Continuing my 1985 diary of a trip to China
We’re travelling on a steam train, westward. When I woke up this morning we were running parallel with high snowy mountains, rising straight out of a flat brown plain. They went on, straight as a ruler, like theatre scenery, and then just stopped.
The plain is divided into tiny cultivated plots, and dotted here and there are neat villages; houses smoothly plastered in mud, each with its own little walled courtyard.
Every so often there are factories. The Chinese have strict rules about who moves where in their society. They are determined that their cities will not end up, like those in other parts of the world, surrounded by shanty towns with nobody left to work the land. They need their farmers to keep the land cultivated to feed their ever-growing population. Villagers are forbidden to work in towns. University graduates are assigned jobs by the state. Industrial development has been encouraged everywhere, so it is almost impossible to find a city, or even a small town without a fringe of factories.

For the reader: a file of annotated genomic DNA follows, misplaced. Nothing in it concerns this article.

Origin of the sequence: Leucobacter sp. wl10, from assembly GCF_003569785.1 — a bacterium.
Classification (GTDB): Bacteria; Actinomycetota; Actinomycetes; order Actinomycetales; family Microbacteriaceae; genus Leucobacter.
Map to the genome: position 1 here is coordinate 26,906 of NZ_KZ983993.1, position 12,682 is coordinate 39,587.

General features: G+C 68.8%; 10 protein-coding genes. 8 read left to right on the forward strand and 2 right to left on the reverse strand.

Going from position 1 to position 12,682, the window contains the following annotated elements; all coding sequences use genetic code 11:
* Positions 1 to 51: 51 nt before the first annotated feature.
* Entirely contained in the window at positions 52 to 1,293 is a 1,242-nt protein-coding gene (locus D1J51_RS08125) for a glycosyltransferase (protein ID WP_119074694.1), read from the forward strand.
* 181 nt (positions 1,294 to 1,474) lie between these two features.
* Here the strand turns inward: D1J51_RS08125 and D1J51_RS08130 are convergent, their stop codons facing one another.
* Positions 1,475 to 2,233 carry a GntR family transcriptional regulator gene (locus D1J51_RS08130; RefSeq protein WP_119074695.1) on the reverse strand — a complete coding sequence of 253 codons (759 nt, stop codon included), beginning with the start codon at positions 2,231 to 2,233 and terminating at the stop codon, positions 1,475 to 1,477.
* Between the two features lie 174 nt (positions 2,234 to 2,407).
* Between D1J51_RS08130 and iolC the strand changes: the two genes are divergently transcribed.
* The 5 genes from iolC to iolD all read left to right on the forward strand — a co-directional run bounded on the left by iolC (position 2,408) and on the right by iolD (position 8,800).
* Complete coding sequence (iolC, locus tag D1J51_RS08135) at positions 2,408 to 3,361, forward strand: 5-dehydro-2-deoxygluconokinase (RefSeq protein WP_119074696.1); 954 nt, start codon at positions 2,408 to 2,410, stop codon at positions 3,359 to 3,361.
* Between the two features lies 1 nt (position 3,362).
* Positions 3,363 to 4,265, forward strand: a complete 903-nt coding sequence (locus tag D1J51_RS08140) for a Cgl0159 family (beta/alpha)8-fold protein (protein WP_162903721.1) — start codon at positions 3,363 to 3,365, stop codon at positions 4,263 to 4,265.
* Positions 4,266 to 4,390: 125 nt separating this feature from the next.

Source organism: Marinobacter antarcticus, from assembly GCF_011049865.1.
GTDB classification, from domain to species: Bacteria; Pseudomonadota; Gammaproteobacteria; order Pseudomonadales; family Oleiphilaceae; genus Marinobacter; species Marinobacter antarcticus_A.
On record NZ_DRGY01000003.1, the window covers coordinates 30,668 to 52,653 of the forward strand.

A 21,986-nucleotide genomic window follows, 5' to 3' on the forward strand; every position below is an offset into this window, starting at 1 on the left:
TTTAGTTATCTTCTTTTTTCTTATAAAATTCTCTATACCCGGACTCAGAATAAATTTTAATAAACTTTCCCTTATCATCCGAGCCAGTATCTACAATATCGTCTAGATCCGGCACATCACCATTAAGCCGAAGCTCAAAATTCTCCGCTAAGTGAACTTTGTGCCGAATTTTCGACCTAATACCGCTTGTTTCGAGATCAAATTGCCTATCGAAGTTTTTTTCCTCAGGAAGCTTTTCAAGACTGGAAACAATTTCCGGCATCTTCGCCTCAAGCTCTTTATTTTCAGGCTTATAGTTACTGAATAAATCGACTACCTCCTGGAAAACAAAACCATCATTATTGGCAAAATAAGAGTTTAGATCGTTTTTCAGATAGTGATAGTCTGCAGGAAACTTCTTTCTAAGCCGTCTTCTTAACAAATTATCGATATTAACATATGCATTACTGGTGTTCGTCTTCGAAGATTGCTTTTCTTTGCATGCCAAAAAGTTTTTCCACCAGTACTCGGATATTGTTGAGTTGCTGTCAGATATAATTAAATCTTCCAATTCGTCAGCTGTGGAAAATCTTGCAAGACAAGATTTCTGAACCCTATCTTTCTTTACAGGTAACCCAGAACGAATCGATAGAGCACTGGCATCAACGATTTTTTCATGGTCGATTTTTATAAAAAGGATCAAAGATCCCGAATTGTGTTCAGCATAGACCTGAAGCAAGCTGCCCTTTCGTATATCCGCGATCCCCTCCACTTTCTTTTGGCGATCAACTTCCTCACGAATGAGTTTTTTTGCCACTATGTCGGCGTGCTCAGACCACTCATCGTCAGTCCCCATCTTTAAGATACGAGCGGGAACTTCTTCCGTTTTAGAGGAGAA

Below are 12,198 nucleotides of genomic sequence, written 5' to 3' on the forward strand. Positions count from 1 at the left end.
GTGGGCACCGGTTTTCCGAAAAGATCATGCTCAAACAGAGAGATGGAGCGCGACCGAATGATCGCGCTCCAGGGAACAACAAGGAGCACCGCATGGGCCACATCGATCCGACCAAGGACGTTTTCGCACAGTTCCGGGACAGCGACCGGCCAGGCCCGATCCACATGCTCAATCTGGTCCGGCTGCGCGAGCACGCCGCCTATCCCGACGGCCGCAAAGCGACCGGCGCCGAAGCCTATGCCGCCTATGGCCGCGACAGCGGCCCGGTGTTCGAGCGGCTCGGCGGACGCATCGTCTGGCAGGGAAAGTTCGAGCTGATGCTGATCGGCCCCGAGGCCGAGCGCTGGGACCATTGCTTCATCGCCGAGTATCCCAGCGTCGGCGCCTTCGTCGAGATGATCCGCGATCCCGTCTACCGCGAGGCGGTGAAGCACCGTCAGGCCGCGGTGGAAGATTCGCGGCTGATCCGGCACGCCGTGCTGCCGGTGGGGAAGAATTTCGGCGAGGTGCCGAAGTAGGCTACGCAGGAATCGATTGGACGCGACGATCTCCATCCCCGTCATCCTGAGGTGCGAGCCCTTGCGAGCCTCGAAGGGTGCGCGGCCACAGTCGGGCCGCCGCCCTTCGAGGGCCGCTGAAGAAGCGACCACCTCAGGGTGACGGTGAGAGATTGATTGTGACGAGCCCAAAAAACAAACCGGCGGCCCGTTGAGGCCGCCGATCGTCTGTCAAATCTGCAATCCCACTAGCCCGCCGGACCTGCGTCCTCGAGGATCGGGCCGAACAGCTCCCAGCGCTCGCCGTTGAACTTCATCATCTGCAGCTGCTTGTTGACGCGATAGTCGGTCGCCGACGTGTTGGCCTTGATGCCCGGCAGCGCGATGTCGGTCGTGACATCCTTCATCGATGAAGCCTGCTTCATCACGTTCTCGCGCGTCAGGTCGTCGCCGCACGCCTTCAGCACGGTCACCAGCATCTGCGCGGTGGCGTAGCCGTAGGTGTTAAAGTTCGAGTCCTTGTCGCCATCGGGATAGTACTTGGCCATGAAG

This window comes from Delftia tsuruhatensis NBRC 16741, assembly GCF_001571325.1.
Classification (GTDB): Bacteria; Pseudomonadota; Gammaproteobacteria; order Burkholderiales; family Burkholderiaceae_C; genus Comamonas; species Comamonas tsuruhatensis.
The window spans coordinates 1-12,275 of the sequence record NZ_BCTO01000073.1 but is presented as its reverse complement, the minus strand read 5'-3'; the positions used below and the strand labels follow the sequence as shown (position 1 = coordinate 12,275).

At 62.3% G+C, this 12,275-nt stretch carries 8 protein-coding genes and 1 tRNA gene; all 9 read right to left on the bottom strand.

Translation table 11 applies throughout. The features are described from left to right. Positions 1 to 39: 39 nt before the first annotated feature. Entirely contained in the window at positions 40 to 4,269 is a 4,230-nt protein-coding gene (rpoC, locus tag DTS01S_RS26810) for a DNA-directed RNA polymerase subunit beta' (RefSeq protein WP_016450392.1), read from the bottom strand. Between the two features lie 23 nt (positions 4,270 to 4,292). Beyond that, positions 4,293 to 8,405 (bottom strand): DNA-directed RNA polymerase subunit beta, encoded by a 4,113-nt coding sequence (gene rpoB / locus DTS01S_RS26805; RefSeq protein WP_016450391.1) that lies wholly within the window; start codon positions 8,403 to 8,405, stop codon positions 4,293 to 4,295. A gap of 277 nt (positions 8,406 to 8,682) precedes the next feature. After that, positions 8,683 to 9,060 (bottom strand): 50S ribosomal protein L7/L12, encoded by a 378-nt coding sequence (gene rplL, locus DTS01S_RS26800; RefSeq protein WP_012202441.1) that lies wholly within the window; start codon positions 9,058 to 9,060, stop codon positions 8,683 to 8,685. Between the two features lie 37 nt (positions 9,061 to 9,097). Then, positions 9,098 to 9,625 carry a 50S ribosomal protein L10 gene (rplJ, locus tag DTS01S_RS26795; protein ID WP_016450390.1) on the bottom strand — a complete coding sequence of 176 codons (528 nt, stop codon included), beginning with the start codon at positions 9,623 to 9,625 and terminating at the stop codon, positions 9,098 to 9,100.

From the train, everywhere you can see is brown. The sky is clear blue, like a July morning in England, but outside it is bitterly cold. What water there is, is frozen. For the first time I have seen a river that is completely solid. Now we are passing through a land scored by rivers that have dried up, with a back-drop of terraced hills. In the fields by the track there are mounds like large mole-hills, all in straight lines. What on earth are they?
There goes a shepherd with some goats. A baby grand canyon is running parallel to the track now, and the mountains behind are rising in steps, and behind them, more mountains. A donkey is wearily plodding up the foothills. And not a blade of grass to be seen. There must be some in the summer; each hamlet is stuffed with haystacks.
We eat egg and fungus, pork and spring onion and cabbage in the dining car. The cook has a couple of woks going on a blazing fire, and the food tastes wonderful. As we eat, we can see the front of the train, curving way in front of us, puffing away across the plain.
But later I realise I must have eaten too much. I spend the rest of the night clinging giddily to the top bunk before I give in, get down and brave the appallingness of the train toilet to chuck up. It’s not really a toilet, as such; more a hole in the floor with a steel plate over it. You just untie the chain holding the plate and everything lands on the track underneath. Or not.